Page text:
An architectural review of location: Lima, Peru - Sheet12
Imprints of the past mixed with the present_photo by Renato Ruterto_©

Resilience is a word that best encapsulates the city of Lima. Through invasions, natural disasters, population influxes, and political turmoil, the city has come out strong and always finds ways to be accommodative to change. This is reflected in the architecture present here, where resilience is seen in every aspect of the built and the unbuilt. The streets, the colonial structures, the residences, the walls, and the historic balconies all have stories to tell. The city is an outcome of facilitative architecture that has ensured to evolve through generations and will continue to do so for years to come. Lima is a city of not just rich architectural knowledge but also archaeological knowledge, which can help uncover more layers to its already rich history. Through its beautiful complexities and subtle imprints, Lima is undeniably one of the most incredible architectural cities in the world. 

Historic city center_©

World heritage site (no date) Lima | For UNESCO World Heritage Travellers. Available at: (Accessed: 24 May 2023). 

Dupre, B. (2017) The most impressive buildings in Lima to visit, Culture Trip. Available at: (Accessed: 24 May 2023).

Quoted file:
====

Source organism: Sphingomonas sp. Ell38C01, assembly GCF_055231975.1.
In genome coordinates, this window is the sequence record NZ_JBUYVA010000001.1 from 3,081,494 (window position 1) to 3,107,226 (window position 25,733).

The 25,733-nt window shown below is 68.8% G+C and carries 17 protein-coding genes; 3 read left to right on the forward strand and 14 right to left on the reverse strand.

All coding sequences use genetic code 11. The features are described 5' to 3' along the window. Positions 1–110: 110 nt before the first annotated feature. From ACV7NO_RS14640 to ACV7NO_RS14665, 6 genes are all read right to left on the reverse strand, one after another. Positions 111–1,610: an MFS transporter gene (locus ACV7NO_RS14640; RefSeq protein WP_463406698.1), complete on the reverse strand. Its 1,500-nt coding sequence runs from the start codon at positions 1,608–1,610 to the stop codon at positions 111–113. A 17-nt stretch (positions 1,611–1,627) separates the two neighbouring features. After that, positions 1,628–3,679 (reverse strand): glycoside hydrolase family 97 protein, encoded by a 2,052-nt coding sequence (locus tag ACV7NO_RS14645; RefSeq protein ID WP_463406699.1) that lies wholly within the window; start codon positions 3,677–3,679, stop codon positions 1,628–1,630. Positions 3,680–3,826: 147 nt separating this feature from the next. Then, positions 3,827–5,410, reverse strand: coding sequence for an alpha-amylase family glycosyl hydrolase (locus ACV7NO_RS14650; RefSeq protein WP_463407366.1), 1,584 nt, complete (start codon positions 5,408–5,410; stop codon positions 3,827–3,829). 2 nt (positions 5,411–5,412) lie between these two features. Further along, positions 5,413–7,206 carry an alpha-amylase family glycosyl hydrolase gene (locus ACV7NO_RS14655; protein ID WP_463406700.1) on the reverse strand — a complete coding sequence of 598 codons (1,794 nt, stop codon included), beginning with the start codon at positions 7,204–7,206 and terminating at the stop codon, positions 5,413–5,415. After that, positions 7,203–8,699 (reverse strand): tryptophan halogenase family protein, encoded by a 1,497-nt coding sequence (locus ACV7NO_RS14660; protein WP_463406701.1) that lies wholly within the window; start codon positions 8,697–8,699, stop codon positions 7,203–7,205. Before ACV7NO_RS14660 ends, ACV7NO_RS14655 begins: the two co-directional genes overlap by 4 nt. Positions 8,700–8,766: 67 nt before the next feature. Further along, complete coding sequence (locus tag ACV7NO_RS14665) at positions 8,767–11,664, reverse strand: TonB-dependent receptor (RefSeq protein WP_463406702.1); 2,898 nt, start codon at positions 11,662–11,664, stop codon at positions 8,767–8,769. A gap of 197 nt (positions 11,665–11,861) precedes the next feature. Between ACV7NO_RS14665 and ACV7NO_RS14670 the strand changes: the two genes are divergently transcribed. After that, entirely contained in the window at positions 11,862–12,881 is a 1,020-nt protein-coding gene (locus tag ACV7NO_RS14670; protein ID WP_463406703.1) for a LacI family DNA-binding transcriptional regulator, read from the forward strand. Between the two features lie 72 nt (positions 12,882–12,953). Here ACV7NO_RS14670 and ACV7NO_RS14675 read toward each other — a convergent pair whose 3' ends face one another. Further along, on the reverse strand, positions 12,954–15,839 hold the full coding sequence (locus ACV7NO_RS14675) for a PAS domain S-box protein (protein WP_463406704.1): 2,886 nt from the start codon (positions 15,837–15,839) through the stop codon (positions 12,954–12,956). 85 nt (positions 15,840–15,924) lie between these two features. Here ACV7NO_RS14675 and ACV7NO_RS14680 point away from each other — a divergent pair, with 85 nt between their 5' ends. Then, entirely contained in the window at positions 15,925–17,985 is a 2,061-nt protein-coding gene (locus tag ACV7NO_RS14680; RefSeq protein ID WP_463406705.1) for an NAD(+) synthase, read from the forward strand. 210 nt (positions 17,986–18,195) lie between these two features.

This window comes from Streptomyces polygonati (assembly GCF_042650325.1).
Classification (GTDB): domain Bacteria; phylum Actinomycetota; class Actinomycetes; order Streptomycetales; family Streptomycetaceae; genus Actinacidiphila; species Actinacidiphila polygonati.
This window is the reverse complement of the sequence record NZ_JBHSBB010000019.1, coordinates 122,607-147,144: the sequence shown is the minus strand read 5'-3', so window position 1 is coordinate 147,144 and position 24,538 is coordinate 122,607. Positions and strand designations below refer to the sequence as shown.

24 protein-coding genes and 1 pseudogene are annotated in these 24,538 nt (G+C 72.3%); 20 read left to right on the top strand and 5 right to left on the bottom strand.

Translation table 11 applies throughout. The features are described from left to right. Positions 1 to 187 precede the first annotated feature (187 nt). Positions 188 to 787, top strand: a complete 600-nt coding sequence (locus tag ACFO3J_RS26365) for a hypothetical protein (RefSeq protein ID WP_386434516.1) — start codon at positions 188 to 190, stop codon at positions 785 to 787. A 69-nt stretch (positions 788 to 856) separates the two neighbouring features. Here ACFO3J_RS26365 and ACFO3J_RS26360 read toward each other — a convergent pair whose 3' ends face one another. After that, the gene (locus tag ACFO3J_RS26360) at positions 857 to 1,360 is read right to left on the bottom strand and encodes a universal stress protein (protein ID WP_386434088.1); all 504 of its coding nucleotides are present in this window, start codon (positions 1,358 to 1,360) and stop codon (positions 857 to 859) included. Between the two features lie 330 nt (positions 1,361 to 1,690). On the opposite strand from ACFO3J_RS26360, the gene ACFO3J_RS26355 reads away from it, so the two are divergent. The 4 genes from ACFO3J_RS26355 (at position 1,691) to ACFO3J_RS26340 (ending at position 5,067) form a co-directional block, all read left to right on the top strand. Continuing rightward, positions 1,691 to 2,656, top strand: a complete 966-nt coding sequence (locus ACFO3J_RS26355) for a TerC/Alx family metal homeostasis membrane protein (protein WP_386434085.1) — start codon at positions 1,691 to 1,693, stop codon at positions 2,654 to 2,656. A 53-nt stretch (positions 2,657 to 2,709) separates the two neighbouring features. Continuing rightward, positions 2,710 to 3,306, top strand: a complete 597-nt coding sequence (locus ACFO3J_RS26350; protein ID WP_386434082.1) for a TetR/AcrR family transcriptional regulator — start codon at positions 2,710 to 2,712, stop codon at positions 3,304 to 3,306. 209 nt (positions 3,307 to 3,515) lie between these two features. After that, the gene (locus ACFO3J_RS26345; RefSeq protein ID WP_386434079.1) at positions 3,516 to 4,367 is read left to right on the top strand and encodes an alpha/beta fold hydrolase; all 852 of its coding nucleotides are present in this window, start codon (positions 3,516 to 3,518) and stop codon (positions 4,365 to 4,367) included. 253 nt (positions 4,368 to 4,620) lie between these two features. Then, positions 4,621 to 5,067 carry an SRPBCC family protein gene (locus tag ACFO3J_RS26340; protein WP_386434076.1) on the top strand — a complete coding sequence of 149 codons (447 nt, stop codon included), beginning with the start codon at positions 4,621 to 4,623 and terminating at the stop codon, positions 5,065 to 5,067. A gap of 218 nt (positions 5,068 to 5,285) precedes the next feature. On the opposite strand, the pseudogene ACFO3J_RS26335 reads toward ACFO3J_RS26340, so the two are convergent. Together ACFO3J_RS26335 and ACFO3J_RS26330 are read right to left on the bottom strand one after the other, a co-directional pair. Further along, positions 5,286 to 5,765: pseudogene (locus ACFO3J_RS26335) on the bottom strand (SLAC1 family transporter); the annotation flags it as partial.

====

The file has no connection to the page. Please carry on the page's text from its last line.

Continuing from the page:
Blake, L.W. (2021) Read this before your next trip to Lima, Travel. Available at: (Accessed: 24 May 2023). 

Brown, W. et al. (no date) An architectural guide to Peru, Passion Passport. Available at: (Accessed: 24 May 2023). 

Macgregor, M. ‘Maz’ (2017) Lima City – a magical place full of contrasts, Medium. Available at: (Accessed: 24 May 2023). 

Durrfeld, D. (2023) Best things to do in Lima Peru: 10 tips for the Ultimate Travel Experience!, Passport the World. Available at: (Accessed: 24 May 2023). 


Naveen Raju is an assiduous Master of Architecture student at the University of Sydney. He is a curious individual who questions stringent ideologies and believes architecture is a positive facilitator for the communities it caters to. His main interests lie in understanding climate change, organic settlements and playing his piano!